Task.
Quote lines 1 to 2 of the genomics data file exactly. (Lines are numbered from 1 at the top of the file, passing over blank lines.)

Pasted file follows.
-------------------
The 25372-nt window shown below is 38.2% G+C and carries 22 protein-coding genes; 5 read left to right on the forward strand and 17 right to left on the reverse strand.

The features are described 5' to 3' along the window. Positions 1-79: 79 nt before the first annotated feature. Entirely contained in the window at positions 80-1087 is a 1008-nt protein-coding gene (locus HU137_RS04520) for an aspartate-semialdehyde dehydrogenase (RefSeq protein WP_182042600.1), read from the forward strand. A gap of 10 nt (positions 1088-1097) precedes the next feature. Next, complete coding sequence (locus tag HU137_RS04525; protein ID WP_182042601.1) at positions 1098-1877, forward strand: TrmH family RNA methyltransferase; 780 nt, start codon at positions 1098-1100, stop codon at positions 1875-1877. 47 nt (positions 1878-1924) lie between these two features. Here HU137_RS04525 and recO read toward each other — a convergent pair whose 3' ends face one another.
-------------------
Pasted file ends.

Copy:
The 25372-nt window shown below is 38.2% G+C and carries 22 protein-coding genes; 5 read left to right on the forward strand and 17 right to left on the reverse strand.

The features are described 5' to 3' along the window. Positions 1-79: 79 nt before the first annotated feature. Entirely contained in the window at positions 80-1087 is a 1008-nt protein-coding gene (locus HU137_RS04520) for an aspartate-semialdehyde dehydrogenase (RefSeq protein WP_182042600.1), read from the forward strand. A gap of 10 nt (positions 1088-1097) precedes the next feature. Next, complete coding sequence (locus tag HU137_RS04525; protein ID WP_182042601.1) at positions 1098-1877, forward strand: TrmH family RNA methyltransferase; 780 nt, start codon at positions 1098-1100, stop codon at positions 1875-1877. 47 nt (positions 1878-1924) lie between these two features. Here HU137_RS04525 and recO read toward each other — a convergent pair whose 3' ends face one another.